Down the Rabbit Hole of the FCC's New Exemption for Healthcare Calls

“Alice laughed. ‘There’s no use trying,’ she said: ‘one can’t believe impossible things.’  

‘I daresay you haven’t had much practice,’ said the Queen. ‘When I was your age, I always did it for half-an-hour a day. Why, sometimes I've believed as many as six impossible things before breakfast.”

 Lewis Carroll, Alice’s Adventures in Wonderland.

Having spent many hours both reading the FCC’s July 10, 2015, TCPA ruling[1], and, more enjoyably, a favorite childhood book, “Alice’s Adventures in Wonderland,[2]” I now think I’ve gone “down the rabbit hole” into the bizarre world of FCC Telephone Consumer Protection Act interpretation, and I’m not sure how to get out.

In the ruling, the FCC, in numbing length and obscurity, attempts to “clarify” the TCPA, but actually does nothing of the sort, and even appears to believe in impossible things like Alice’sQueen. 

One example -- and there are more -- is the HIPAA “exemption,” granted in response to a petition by the American Association of Healthcare Administrative Management (“AAHAM”) for healthcare calls to consumers’ cellular telephone numbers placed using an automatic telephone dialing system (“ATDS”) or prerecorded voice. AAHAM asked the FCC to clarify two issues relevant to calls from a healthcare provider to patients. These calls are “healthcare calls” and are extensively regulated by HIPAA.

AAHAM first requested the FCC clarify that, when an individual provides a telephone number to a healthcare provider, that action constitutes “prior express consent” for calls to that number by or on behalf of the healthcare provider or its business associates. 

The FCC agreed with this request and confirmed that a consumer who gives his or her number to a healthcare provider has given “prior express consent” for healthcare calls if the calls are within the scope of the consent given, and there are no instructions to the contrary (e.g. a “do-not-call” request, etc.)

Because some healthcare calls could be “telemarketing” as defined by the TCPA, this ruling is important, because the TCPA usually allows “telemarketing” calls to consumers’ cell phones only with prior express written signed consent (a much more rigorous standard than just giving a healthcare provider your number).

Then things get strange.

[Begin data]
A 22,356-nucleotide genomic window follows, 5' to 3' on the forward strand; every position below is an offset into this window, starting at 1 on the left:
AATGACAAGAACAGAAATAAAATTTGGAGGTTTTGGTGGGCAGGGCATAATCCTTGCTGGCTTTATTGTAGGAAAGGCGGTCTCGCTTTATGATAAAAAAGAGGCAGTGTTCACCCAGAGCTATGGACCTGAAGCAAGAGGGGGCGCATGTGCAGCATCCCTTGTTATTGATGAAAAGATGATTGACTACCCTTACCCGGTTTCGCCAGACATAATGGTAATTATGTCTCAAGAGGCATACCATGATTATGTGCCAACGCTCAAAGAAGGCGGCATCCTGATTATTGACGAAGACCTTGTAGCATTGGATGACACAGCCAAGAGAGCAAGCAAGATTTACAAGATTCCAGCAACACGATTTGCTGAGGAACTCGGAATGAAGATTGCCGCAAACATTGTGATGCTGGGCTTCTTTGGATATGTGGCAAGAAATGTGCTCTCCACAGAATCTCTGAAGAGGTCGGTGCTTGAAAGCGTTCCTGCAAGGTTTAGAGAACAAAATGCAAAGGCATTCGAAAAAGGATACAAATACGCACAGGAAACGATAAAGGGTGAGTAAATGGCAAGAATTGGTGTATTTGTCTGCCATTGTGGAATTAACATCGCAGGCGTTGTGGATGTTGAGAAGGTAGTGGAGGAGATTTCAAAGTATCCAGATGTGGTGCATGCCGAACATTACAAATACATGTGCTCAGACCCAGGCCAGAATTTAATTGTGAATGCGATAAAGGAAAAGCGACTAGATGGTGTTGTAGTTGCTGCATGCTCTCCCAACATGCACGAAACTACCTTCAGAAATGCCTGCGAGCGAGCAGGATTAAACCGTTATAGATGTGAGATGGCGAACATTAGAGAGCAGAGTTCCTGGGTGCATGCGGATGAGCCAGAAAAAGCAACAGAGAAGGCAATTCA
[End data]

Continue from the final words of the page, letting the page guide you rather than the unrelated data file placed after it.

AAHAM asked about calls for which the patient had not provided express consent. It asked the FCC to exempt from the TCPA’s prior express consent requirement certain healthcare calls made to cell phones that are not charged to the called party. AAHAM argued that these calls “provide vital, time-sensitive information patients welcome, expect, and often rely on to make informed decisions ….”  Ruling, ¶ 143.

“Sure,” the FCC said. “We’ll allow regulated healthcare calls without prior express consent, but only if they meet all of these eight conditions.”

The FCC stated:

We grant the exemption, with the conditions below, but restrict it to calls for which there is exigency and that have a healthcare treatment purpose, specifically: appointment and exam confirmations and reminders, wellness checkups, hospital pre-registration instructions, pre-operative instructions, lab results, post-discharge follow-up intended to prevent readmission, prescription notifications, and home healthcare instructions.

Id. at ¶ 146 (internal citations omitted).

The FCC then listed the conditions:

1) voice calls and text messages must be sent, if at all, only to the wireless telephone number provided by the patient;


Id. at ¶¶ 147-148 (emphasis added)[3].

But didn’t the FCC just say a patient gives a healthcare provider “prior express consent” for healthcare calls by giving his or her cell phone number?

I suppose you could argue that the “instructions to the contrary” part of “prior express consent” definition could mean there are some people who gave the provider their number but made instructions to the contrary regarding calling, but then the FCC would be saying a healthcare provider can call patients who gave their number in violation of the patients’ instructions to the contrary.

It therefore seems to me that the FCC’s ruling allows healthcare providers to call patients who have not provided “prior express consent” only if those patients have provided “prior express consent.”

That’s one impossible thing… when’s breakfast?


[1] In the Matter of Rules and Regulations Implementing the Telephone Consumer Protection Act of 1991, Declaratory Ruling and Order, CG Docket No. 02-278 (July 10, 2015), available at

[2] Lewis Carroll, Alice’s Adventures in Wonderland, 166-67 (Bantam Books 1984) (1865), available at

[3] You can read the other seven conditions at, ¶¶147-148.